Beyond Bars: For some former prisoners, getting high outweighs desire to succeed
What do prisoners dream about doing when they are released? Last week, I wrote about my vacation and scratching some things off my freedom list. These things are often a topic of discussion in prison. You’d expect prisoners to romanticize about food and women, and they do, but neither come close to the most vocally fantasized aspect of freedom: drugs. It would always amaze me at just how many prisoners’s number one expressed desire was to get high.
I can’t really provide a catch-all explanation of why some choose to quit and others never will. In my experience thus far, you know before the inmate gets out whether they are going back to drugs or not. I’m yet to be surprised by a parolee either way. That’s good news for the guys who have really decided not to use anymore. Unfortunately, the number of guys who make that choice are pretty low, and the reasons why others don’t quit run the spectrum.
One life-long meth user gave me a simple explanation as to why he never plans to quit: “I love it.” He had a positive outlook on his situation, but his judgement was probably a bit off. I suspect that was due to the meth. He explained each time he went to prison, it gave his body a much needed rest and healing period. He boasted that prison helped him stay looking good and young — of which, he looked neither. I also suspect that was due to the meth. He went on to explain nothing in the world is better than that first time you get high after not having it for years, another benefit to incarceration.
I could somewhat understand the position of a guy who felt the positives of getting high outweighed the negatives. I respected that more than the guys who claimed they would “try” to stay off drugs. Those guys often found themselves high the first day as well, but the difference was the guy who hadn’t lied to himself had waited until after he met with the parole officer. I’ve seen plenty of both.
Then there’s the group I feel bad for and there’s plenty of them in prison. They might express good intentions at some time, but they really aren’t capable. Most of these guys have some sort of mental illness issue or other cognitive disadvantage. Many have never known any other life. Disabilities are a reality and just like someone’s inability to walk, some have an inability to reason affecting their judgment and decision making. We are not created equal.
There’s a number of prisoners who are just more comfortable in prison and prefer it there. I watched a guy who received an unexpected time cut fall into an immediate depressed state. He told me he didn’t want to drink, but knew he would end up doing it. He figured, “Might as well be the first day, why fight it?” He had given up on the idea of being a functional member of society a long time ago. He didn’t even want to tell his family he was getting out. He figured he could be back in before they even knew it.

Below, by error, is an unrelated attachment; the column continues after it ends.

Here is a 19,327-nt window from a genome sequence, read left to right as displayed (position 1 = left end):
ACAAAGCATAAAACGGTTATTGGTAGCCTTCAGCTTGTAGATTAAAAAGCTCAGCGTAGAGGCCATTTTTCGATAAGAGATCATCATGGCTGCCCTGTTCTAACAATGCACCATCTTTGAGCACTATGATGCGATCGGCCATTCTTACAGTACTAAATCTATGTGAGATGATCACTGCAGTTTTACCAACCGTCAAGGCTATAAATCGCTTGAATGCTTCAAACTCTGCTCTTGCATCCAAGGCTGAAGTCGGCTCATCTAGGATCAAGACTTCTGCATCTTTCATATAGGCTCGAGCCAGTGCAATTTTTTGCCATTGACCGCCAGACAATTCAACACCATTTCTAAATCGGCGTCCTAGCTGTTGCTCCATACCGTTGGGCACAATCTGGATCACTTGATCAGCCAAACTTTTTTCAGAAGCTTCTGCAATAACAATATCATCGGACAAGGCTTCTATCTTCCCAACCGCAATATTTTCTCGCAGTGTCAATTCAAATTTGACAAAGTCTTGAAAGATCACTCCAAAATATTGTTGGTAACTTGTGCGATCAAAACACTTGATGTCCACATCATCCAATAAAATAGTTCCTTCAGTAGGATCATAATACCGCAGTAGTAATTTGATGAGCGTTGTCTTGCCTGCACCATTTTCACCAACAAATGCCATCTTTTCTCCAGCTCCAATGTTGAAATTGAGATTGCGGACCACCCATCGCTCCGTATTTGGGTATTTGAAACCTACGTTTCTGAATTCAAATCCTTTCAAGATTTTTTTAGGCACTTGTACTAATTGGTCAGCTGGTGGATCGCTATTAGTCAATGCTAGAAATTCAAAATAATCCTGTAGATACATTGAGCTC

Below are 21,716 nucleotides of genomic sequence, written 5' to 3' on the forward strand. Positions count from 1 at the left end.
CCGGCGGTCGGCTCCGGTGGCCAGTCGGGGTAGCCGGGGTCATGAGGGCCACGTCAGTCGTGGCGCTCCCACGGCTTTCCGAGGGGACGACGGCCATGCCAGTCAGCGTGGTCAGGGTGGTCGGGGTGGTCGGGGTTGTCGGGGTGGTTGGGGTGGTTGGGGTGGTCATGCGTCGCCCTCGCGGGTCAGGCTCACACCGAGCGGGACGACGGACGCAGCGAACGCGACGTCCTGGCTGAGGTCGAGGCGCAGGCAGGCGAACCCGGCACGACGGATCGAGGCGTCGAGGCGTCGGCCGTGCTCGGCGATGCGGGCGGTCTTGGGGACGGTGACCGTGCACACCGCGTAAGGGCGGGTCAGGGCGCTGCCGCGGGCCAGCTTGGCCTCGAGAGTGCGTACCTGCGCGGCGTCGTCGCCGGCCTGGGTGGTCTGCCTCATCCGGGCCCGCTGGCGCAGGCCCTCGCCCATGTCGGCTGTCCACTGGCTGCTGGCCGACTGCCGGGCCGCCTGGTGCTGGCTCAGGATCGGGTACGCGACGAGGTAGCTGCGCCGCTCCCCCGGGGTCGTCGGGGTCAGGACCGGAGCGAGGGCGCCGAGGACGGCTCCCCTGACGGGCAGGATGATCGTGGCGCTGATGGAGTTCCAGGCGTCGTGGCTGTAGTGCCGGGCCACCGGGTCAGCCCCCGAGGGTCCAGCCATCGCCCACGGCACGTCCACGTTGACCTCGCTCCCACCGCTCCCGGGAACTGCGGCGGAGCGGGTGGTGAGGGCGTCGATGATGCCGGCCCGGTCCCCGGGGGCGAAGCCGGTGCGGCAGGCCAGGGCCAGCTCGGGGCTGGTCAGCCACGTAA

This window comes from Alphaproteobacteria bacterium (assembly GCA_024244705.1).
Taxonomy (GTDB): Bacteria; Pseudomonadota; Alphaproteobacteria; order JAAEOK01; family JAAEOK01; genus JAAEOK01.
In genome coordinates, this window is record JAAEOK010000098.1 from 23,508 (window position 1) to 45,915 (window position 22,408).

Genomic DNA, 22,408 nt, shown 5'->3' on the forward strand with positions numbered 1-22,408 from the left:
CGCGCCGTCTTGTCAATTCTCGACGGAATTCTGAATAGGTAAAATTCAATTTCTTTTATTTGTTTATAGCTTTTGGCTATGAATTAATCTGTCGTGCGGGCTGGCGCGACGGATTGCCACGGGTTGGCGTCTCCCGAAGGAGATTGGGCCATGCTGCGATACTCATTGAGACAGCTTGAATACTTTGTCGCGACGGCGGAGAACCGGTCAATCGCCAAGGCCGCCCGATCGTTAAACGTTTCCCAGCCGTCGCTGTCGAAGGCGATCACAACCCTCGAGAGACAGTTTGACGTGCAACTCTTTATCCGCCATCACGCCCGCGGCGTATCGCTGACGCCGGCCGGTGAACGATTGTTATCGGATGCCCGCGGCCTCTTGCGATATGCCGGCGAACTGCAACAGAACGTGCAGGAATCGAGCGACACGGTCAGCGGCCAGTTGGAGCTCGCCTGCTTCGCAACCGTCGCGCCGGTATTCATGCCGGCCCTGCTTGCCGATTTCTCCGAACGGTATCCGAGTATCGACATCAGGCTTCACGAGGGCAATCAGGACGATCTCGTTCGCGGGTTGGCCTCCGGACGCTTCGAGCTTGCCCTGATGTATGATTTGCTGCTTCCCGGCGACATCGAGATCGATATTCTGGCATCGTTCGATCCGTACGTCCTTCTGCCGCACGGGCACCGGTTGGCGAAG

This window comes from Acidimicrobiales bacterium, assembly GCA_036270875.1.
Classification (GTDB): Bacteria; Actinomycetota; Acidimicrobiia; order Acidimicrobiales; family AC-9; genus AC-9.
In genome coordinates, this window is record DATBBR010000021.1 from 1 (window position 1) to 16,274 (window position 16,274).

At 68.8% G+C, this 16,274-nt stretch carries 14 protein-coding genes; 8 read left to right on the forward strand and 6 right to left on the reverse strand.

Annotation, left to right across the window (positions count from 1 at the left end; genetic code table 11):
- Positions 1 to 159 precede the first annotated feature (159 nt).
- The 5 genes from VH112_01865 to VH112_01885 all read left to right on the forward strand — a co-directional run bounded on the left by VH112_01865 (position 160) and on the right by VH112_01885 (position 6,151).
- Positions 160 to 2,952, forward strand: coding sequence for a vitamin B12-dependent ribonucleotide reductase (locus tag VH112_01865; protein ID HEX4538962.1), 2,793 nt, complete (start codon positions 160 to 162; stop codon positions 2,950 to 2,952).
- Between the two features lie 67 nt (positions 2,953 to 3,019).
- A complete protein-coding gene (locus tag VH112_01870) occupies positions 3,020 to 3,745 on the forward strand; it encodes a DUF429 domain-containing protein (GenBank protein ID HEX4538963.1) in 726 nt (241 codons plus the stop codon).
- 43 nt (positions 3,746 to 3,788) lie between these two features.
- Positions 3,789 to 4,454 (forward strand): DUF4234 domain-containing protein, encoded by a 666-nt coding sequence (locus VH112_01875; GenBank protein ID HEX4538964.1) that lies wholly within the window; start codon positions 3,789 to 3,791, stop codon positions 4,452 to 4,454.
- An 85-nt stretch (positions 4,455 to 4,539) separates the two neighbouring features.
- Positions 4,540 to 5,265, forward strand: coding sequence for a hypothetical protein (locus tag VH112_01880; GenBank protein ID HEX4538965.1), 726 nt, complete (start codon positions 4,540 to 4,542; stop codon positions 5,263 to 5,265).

A lot of prisoners have anxiety when they are getting close to leaving. Many feel the hopes of success their friends and families have for them are a burden. They don’t want to let everyone down again and they stress out knowing they will. Unfortunately, it seems the desire to get high often outweighs their desire to succeed.
People do drugs because it feels amazing! At least it does in the beginning. Eventually the “high” turns into getting back to feeling normal, or just not being sick. But definitely at first, I did drugs because it felt wonderful. I don’t believe people stay addicted to a drug after being away from drugs for years. I think what they have is a perfect knowledge of how it will feel to do the drug, and in a lot of instances that is enough to make people dismiss the consequences, even with a perfect knowledge of the consequences.
So why do some prisoners dream of healthy activities and some dream of drugs? I know I can never reach a physical euphoria equal to what could be achieved with chemicals, and I’m content knowing that. I believe the consequences I garnered were enough. Each situation is unique. Some just love drugs too much, some don’t have a hope of a better life, and others just haven’t experienced enough consequences… yet.
Brian Wood, of Layton, pleaded guilty to nine felony charges for offenses from 2011 to 2014, including counts of burglary, drug possession and prescription fraud. He served four years in the Utah State prison system before being released on parole on Jan. 2, 2018.